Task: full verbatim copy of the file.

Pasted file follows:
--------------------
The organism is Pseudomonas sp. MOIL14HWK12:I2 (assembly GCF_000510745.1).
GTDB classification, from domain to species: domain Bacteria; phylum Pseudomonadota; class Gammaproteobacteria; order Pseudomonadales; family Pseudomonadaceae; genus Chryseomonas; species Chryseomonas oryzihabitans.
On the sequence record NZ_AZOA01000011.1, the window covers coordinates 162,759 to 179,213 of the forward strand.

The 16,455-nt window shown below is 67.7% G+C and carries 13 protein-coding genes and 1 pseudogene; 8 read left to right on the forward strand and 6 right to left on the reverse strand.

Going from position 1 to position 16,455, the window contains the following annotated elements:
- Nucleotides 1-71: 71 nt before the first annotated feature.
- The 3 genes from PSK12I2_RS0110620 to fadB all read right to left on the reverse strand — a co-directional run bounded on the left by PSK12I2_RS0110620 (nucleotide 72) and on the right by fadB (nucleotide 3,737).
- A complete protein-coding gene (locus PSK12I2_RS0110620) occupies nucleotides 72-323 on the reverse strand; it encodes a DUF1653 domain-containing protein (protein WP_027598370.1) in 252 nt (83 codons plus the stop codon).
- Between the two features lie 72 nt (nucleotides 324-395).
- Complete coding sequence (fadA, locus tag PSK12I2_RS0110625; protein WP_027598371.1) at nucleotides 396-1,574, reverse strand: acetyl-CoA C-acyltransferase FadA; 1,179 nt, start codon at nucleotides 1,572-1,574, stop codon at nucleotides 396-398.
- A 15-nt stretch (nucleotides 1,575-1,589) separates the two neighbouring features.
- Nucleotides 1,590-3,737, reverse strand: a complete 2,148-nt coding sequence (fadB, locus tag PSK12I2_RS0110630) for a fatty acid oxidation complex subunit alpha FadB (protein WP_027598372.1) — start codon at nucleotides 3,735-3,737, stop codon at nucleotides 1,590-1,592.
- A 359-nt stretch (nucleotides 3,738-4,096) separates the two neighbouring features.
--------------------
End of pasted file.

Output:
The organism is Pseudomonas sp. MOIL14HWK12:I2 (assembly GCF_000510745.1).
GTDB classification, from domain to species: domain Bacteria; phylum Pseudomonadota; class Gammaproteobacteria; order Pseudomonadales; family Pseudomonadaceae; genus Chryseomonas; species Chryseomonas oryzihabitans.
On the sequence record NZ_AZOA01000011.1, the window covers coordinates 162,759 to 179,213 of the forward strand.

The 16,455-nt window shown below is 67.7% G+C and carries 13 protein-coding genes and 1 pseudogene; 8 read left to right on the forward strand and 6 right to left on the reverse strand.

Going from position 1 to position 16,455, the window contains the following annotated elements:
- Nucleotides 1-71: 71 nt before the first annotated feature.
- The 3 genes from PSK12I2_RS0110620 to fadB all read right to left on the reverse strand — a co-directional run bounded on the left by PSK12I2_RS0110620 (nucleotide 72) and on the right by fadB (nucleotide 3,737).
- A complete protein-coding gene (locus PSK12I2_RS0110620) occupies nucleotides 72-323 on the reverse strand; it encodes a DUF1653 domain-containing protein (protein WP_027598370.1) in 252 nt (83 codons plus the stop codon).
- Between the two features lie 72 nt (nucleotides 324-395).
- Complete coding sequence (fadA, locus tag PSK12I2_RS0110625; protein WP_027598371.1) at nucleotides 396-1,574, reverse strand: acetyl-CoA C-acyltransferase FadA; 1,179 nt, start codon at nucleotides 1,572-1,574, stop codon at nucleotides 396-398.
- A 15-nt stretch (nucleotides 1,575-1,589) separates the two neighbouring features.
- Nucleotides 1,590-3,737, reverse strand: a complete 2,148-nt coding sequence (fadB, locus tag PSK12I2_RS0110630) for a fatty acid oxidation complex subunit alpha FadB (protein WP_027598372.1) — start codon at nucleotides 3,735-3,737, stop codon at nucleotides 1,590-1,592.
- A 359-nt stretch (nucleotides 3,738-4,096) separates the two neighbouring features.